Time to flash is now - but how?

What if one spends hours and days preparing, and finds they have the antique “amber”, and not “evergreen”? Then what do we do to get from Amber, to Evergreen and Byzantium?

p.s. I was too early in clicking “Solution” I should have tried sending pics w/ texts. first.

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“Evergreen” is the current production version of the Librem 5 (hardware).

“Amber” and “Byzantium” (and soon “Crimson”) are iterations of the operating system.

The flashing process is precisely to replace the operating system, either to go from an earlier to later version, or to reflash the existing version.

EDIT: Notice the theme: a - b - c.
Amber - Byzantium - Crimson (names of somewhat exotic colors in the art world)

Birch - Chestnut - Dogwood - Evergreen - and someday, Fir (names of trees)
Evergreen was the first “finished” commercial production batch; birch through dogwood were commercial releases, but still somewhat “beta.” (further edited for clarity)

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Thanks amarok, , but my question is/was:

. I did spend half of today looking for that answer - now I ask.
i.e., I need to know what is on the Host and target - the L5.

We, you I and Irvine and Frank and so on updated the host to Byzantium (as far as I know ( as well as the phone). But, I’m fold the Host is Amber (still) - I need to know these things. I’m asking for a friend :lying_face:

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To go from amber to byzantium on the L5, you do exactly what you’ve done already: flash the device. (“Evergreen” is not a version of PureOS; it’s a hardware model of the L5.)

The command lsb_release -c should return “byzantium” if your flash was a success. (You’ve already indicated the flash showed “success,” but please verify.)

And if you run sudo apt update, you should see output indicating that the pureos-byzantium repos are being checked for updates.

Where do you see “amber,” or who said this?
By “host,” do you mean the computer you used to flash the phone? What does lsb_release -c show on the computer?

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[quote=“amarok, post:148, topic:21949”]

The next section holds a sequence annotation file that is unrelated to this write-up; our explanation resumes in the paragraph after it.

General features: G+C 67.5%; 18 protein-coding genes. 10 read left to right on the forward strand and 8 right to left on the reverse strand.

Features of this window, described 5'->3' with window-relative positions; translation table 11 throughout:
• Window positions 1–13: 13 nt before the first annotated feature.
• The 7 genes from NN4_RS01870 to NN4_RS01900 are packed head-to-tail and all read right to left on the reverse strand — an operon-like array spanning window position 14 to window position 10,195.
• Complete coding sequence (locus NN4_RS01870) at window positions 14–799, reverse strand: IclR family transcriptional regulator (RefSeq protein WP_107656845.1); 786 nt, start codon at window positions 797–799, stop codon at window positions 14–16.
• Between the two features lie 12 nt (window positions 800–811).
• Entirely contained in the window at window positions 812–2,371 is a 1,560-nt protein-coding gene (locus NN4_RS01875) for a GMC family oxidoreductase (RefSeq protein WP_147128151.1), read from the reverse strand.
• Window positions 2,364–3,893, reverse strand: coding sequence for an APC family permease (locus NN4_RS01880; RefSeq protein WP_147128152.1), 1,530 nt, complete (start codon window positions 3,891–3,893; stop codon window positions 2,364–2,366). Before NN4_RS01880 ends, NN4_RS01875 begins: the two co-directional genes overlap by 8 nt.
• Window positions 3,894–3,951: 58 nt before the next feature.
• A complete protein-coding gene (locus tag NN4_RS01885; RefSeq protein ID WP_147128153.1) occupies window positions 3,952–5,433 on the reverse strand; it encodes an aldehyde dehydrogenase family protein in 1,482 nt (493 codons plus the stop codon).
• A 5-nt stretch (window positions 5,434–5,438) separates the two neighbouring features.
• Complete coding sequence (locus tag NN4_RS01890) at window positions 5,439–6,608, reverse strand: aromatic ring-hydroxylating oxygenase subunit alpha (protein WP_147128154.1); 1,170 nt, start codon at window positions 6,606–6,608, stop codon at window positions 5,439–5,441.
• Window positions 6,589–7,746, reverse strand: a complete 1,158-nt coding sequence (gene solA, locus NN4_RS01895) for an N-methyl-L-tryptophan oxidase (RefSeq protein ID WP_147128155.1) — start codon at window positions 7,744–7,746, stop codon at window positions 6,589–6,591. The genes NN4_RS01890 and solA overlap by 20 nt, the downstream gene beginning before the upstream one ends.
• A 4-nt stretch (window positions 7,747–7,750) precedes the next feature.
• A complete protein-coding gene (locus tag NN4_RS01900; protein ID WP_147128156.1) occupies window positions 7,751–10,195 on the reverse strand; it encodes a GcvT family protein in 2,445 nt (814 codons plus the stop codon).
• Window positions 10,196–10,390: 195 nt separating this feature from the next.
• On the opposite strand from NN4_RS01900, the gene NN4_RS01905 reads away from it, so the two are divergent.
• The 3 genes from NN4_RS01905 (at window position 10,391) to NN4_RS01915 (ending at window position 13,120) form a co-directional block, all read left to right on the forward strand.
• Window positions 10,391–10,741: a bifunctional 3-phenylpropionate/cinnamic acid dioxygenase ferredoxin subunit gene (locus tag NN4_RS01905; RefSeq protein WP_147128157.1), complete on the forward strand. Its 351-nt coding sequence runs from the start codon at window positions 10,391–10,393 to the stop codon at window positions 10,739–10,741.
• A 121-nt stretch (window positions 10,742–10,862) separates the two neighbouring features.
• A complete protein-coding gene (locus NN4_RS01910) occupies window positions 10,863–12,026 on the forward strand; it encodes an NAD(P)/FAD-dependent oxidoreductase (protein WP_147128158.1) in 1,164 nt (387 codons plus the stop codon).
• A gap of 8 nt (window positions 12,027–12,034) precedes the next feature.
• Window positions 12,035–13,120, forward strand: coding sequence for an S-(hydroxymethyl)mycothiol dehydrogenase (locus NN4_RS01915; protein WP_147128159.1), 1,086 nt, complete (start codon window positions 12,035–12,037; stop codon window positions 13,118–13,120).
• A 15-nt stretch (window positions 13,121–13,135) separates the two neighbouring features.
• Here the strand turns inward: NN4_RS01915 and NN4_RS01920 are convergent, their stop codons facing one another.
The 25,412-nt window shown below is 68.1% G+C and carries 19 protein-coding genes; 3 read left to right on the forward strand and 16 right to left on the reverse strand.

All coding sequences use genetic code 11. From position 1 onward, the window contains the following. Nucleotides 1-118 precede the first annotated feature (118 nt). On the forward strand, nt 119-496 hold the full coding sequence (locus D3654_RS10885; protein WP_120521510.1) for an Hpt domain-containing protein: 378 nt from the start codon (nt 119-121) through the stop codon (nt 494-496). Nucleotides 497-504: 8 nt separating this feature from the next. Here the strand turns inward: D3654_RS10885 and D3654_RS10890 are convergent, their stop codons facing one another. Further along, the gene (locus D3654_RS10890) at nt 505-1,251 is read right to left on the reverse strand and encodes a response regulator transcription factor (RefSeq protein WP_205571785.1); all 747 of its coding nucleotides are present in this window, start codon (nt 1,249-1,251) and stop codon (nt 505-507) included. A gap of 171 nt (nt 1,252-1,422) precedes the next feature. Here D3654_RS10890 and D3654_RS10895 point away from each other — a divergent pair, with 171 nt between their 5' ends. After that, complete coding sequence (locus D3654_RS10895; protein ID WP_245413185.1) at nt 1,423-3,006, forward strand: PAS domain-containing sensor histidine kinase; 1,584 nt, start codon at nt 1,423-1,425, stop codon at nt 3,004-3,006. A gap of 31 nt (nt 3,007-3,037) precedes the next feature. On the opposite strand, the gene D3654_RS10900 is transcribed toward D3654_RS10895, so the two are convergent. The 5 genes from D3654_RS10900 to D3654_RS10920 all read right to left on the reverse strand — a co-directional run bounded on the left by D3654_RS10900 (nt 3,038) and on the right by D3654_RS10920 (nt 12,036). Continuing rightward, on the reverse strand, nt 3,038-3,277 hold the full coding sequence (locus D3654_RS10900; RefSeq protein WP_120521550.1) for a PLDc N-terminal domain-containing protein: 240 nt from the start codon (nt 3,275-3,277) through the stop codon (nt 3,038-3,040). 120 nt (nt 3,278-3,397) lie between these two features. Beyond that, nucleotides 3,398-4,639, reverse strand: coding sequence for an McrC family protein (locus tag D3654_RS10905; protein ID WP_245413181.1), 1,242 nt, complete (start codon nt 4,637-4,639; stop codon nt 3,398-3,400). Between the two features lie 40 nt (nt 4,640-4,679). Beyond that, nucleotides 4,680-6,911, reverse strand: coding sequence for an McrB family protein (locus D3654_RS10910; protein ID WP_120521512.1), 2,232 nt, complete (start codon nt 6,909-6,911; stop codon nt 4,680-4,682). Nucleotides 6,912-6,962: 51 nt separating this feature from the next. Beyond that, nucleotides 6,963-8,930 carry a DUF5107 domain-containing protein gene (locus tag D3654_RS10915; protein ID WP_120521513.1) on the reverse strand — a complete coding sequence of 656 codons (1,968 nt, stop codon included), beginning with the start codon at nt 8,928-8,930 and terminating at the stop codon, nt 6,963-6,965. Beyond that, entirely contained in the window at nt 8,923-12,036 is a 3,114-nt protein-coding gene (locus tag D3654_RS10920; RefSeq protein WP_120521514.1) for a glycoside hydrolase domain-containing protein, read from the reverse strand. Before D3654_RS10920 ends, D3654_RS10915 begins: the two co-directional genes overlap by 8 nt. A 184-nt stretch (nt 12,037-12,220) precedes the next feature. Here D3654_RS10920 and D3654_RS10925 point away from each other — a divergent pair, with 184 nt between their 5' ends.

And if you run sudo apt update, you should see output indicating that the pureos-byzantium repos are being checked for updates.


from post in Post-Flash-Blues #12 scroll iframe down.


The Host (i.e. Flashor (computer) to L5, the Flashee (L5) :slight_smile: shows:

pure1@pure=pc:-$ lsb_release -c
Codename: byzantium

same on L5.

I may send texts, but may not attach images. I just don’t get it. It worked before the flash with exactly the same settings.


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I’m not sure why that bug report shows amber after you’ve already upgraded the computer to byzantium.

In the computer’s file system at /etc/apt/sources.list, does it show byzantium or amber?

Purism’s PureOS download page (for computers) is here: Download PureOS

It tells you how to either make a live USB that you can boot into, or upgrade an existing amber machine to byzantium. (In case you need to do or re-do either of those.)

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Yes, both L5 and computer show: (byzantium)

deb Index of /pureos/ byzantium main
deb Index of /pureos/ byzantium-updates main
deb Index of /pureos/ byzantium-security main\

Yes. It’s where I got it in the first place.

I’ll back up again and try flashing again today.


@amarok Sorry, but how do I tell if I have Evergreen or not?

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Does it have a 4500 mAh battery? (= Evergreen)

From the community wiki:

Dogwood weighed 240 g and its 3600 mAh battery weighed 62 g. Chestnut with a smaller 2000 mAh battery weighed 230 g.